Gerry Cox — the “G” is pronounced hard as in his ancestor Gerhard — was an administrator at Cornell until recently. In his previous life he was an English professor, who back in the 70’s at least once wrote for the scholarly journal English Literary Renaissance, where I was an editor.  He is also a third generation bird hunter, a big game hunter,  and, most unusually for an academic, a custom rifle maker who once made me an early 20th Century sporter on an SMLE action. As is perhaps obvious, he is also a friend of mine. But that’s not my reason for recommending his book.

Below, Gerry left, John Besse right, in John’s shop in Mag looking a Scott sidelock, once mine, now G’s; SMLE in the style of Empire .

Many of the remaining northeastern hunters started with whitetail deer, and have never progressed beyond the lore of that species. Gerry started late, shooting an antelope in southeast Wyoming after a lifetime of bird hunting. Before his experience, he shared the attitude of many – dare I say it? – upper class northeastern hunters. Bird shooting was socially acceptable; but there was something “wrong” with hunting large mammals– something not spoken of,  that was potent and hard to think about, never mind discuss. Easier to dismiss those who hunted big mammals as “poachers” or meat hunters, the last a pejorative…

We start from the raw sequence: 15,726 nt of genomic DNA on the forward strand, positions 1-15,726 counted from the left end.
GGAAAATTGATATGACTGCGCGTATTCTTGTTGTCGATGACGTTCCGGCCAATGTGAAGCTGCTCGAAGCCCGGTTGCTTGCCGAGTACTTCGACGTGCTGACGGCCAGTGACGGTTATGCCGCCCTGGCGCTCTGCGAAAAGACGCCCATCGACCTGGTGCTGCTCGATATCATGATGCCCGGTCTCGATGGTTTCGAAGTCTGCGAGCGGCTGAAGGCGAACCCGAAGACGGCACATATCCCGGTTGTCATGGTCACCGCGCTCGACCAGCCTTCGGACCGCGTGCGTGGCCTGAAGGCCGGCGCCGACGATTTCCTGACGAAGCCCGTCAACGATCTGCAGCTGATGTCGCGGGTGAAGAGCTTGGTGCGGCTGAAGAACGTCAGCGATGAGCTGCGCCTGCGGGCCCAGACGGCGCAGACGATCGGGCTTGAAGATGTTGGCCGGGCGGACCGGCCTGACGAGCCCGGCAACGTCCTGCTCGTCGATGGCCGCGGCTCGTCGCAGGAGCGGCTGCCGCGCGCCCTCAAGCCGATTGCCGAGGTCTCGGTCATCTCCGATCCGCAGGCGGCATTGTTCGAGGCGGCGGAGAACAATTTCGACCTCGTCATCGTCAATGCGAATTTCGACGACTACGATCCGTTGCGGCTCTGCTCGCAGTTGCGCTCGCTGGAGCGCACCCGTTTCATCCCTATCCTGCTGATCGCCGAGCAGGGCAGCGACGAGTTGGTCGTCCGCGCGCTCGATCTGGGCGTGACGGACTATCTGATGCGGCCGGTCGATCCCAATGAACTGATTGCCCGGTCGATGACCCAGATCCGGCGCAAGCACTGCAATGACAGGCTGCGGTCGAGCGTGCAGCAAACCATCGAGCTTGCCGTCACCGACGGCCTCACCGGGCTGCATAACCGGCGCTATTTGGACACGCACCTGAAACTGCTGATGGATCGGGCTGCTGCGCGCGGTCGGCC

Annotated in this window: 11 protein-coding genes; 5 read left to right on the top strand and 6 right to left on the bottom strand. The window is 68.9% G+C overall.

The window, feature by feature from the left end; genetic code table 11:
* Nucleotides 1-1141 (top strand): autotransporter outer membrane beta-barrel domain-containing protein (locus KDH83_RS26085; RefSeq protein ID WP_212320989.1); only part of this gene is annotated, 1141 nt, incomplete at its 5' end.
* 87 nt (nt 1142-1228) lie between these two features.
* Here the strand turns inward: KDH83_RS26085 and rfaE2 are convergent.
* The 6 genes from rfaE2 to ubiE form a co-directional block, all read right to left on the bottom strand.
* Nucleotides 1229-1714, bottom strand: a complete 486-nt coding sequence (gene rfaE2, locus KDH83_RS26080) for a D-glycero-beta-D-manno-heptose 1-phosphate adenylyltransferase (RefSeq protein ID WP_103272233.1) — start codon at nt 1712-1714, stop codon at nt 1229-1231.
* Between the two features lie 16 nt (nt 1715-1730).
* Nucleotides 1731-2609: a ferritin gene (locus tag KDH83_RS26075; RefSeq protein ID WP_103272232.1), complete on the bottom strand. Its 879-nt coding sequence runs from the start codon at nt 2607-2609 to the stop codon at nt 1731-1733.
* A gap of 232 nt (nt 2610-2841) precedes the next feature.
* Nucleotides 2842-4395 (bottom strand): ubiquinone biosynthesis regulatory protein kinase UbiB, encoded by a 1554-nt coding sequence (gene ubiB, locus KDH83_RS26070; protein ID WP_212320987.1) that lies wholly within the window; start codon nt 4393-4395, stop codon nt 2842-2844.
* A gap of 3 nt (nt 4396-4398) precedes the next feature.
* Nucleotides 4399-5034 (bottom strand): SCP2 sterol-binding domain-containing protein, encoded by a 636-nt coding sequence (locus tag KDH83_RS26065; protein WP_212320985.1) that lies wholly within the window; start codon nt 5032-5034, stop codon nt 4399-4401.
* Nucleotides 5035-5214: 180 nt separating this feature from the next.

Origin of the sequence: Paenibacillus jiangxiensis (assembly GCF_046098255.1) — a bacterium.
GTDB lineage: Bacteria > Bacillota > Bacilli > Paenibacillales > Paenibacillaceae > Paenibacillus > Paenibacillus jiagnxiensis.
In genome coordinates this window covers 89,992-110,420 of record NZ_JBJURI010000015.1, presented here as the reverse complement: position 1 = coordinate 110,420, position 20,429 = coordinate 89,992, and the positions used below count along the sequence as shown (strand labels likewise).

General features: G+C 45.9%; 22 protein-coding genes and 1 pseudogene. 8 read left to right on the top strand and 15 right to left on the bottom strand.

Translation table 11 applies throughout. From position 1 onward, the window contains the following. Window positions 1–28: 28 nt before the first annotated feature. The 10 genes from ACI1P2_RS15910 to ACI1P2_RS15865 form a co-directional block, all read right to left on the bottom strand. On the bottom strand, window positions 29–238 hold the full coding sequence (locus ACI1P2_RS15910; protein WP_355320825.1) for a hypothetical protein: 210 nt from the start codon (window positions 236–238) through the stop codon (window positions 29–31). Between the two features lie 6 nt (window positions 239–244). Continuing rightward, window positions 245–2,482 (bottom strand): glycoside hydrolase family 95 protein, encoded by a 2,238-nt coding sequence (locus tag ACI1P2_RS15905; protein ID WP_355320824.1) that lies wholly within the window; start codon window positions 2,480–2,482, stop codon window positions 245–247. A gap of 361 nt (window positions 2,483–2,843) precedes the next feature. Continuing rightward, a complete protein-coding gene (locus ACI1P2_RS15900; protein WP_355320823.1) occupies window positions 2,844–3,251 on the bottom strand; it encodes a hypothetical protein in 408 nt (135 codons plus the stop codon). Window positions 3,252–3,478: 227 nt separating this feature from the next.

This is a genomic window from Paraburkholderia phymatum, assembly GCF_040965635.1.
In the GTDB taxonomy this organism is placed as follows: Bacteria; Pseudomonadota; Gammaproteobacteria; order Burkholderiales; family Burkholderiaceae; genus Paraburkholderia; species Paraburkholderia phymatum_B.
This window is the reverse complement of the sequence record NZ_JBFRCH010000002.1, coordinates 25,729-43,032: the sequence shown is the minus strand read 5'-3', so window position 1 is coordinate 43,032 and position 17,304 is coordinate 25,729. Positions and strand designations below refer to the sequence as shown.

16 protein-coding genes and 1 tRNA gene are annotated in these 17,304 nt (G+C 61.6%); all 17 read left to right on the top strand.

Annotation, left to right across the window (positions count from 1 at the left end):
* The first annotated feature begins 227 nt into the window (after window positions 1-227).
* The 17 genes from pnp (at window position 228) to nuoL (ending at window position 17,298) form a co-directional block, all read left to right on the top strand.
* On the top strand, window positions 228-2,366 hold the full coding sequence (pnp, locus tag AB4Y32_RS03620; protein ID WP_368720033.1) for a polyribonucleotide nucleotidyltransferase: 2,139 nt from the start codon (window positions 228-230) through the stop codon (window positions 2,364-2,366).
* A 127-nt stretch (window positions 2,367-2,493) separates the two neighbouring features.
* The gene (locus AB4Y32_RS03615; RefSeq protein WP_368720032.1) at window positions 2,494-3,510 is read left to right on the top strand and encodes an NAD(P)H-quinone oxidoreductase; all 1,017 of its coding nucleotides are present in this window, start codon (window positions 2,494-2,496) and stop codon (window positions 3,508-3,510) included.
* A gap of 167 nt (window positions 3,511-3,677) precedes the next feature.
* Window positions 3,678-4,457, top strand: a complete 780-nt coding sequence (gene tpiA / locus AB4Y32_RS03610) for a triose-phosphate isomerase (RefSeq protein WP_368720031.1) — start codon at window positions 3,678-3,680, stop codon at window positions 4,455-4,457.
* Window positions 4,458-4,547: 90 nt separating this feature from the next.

This odd diffidence might exist because hunting large mammals was far more important to the evolution of our roving restless species than mere foraging, at least to what our species would become.* And because our larger quarry seemed– is-– more like us, killing and eating big sentient beasts is both more satisfying and more frightening– more “serious”.

In his own words: … I was unprepared for what I actually experienced. After field dressing the antelope, I looked down at my hands and said aloud in shock, “I have blood on my hands.” I didn’t have a clue what I meant: the spoken words simply came out of my mouth. I only knew that this recognition involved something altogether outside my previous bird shooting experiences, something mysteriously important/ I dreamed about blood again and again that night. I felt compelled to learn what this meant.

His quest led him to read every justification of hunting, every philosophical animal rights work, and a fair amount of biology and anthropology. Some of the more symbolic or poetic works seemed to hold far more truth than the “rational” and theoretically objective ones. He reads accounts of aboriginal tribes and discovers why “killing beautiful animals” may not be a sin. He teases the reader with a title like “Putting Animals in Their Place”, finding that their place is not where any of the defenders or enemies of hunting think they are. He discusses altered and enhanced states of mind in history and in the present. He combines the insights of these chapters to show us “ways” for us to see ourselves as interesting animals among other animals; then adds the insights of evolutionary biologists to the mix to show how science weaves still more threads into the pattern.